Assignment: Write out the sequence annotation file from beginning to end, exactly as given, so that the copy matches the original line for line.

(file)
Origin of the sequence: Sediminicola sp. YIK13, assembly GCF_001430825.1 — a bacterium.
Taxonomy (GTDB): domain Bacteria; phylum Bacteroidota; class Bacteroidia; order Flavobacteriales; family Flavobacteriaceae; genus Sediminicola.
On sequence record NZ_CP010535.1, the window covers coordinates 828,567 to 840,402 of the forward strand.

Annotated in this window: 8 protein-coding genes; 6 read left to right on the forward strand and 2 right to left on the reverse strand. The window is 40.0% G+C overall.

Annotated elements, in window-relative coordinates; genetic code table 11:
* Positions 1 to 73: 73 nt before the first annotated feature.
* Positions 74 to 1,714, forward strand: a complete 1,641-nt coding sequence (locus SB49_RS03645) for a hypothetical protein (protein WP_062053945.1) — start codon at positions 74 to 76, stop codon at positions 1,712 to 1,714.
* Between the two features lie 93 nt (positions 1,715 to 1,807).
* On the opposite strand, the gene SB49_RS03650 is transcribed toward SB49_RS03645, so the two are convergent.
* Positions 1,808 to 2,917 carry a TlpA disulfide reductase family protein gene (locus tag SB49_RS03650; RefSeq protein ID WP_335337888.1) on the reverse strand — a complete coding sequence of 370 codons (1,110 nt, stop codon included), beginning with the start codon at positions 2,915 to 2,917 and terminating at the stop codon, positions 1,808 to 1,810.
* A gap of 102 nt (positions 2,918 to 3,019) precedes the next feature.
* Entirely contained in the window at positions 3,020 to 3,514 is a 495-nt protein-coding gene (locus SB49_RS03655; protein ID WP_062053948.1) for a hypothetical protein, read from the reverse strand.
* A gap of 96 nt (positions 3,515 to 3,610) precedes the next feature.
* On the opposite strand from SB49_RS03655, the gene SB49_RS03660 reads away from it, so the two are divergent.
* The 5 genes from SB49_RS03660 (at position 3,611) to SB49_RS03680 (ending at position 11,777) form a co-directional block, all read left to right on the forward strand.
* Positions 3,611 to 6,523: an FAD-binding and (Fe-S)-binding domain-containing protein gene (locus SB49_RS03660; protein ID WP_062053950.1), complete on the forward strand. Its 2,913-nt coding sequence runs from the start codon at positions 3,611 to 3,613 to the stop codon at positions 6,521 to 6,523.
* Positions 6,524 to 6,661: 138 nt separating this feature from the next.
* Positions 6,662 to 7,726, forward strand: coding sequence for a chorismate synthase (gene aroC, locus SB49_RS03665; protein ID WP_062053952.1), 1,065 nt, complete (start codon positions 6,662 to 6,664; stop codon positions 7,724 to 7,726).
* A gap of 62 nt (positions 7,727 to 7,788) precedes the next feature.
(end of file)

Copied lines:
Origin of the sequence: Sediminicola sp. YIK13, assembly GCF_001430825.1 — a bacterium.
Taxonomy (GTDB): domain Bacteria; phylum Bacteroidota; class Bacteroidia; order Flavobacteriales; family Flavobacteriaceae; genus Sediminicola.
On sequence record NZ_CP010535.1, the window covers coordinates 828,567 to 840,402 of the forward strand.

Annotated in this window: 8 protein-coding genes; 6 read left to right on the forward strand and 2 right to left on the reverse strand. The window is 40.0% G+C overall.

Annotated elements, in window-relative coordinates; genetic code table 11:
* Positions 1 to 73: 73 nt before the first annotated feature.
* Positions 74 to 1,714, forward strand: a complete 1,641-nt coding sequence (locus SB49_RS03645) for a hypothetical protein (protein WP_062053945.1) — start codon at positions 74 to 76, stop codon at positions 1,712 to 1,714.
* Between the two features lie 93 nt (positions 1,715 to 1,807).
* On the opposite strand, the gene SB49_RS03650 is transcribed toward SB49_RS03645, so the two are convergent.
* Positions 1,808 to 2,917 carry a TlpA disulfide reductase family protein gene (locus tag SB49_RS03650; RefSeq protein ID WP_335337888.1) on the reverse strand — a complete coding sequence of 370 codons (1,110 nt, stop codon included), beginning with the start codon at positions 2,915 to 2,917 and terminating at the stop codon, positions 1,808 to 1,810.
* A gap of 102 nt (positions 2,918 to 3,019) precedes the next feature.
* Entirely contained in the window at positions 3,020 to 3,514 is a 495-nt protein-coding gene (locus SB49_RS03655; protein ID WP_062053948.1) for a hypothetical protein, read from the reverse strand.
* A gap of 96 nt (positions 3,515 to 3,610) precedes the next feature.
* On the opposite strand from SB49_RS03655, the gene SB49_RS03660 reads away from it, so the two are divergent.
* The 5 genes from SB49_RS03660 (at position 3,611) to SB49_RS03680 (ending at position 11,777) form a co-directional block, all read left to right on the forward strand.
* Positions 3,611 to 6,523: an FAD-binding and (Fe-S)-binding domain-containing protein gene (locus SB49_RS03660; protein ID WP_062053950.1), complete on the forward strand. Its 2,913-nt coding sequence runs from the start codon at positions 3,611 to 3,613 to the stop codon at positions 6,521 to 6,523.
* Positions 6,524 to 6,661: 138 nt separating this feature from the next.
* Positions 6,662 to 7,726, forward strand: coding sequence for a chorismate synthase (gene aroC, locus SB49_RS03665; protein ID WP_062053952.1), 1,065 nt, complete (start codon positions 6,662 to 6,664; stop codon positions 7,724 to 7,726).
* A gap of 62 nt (positions 7,727 to 7,788) precedes the next feature.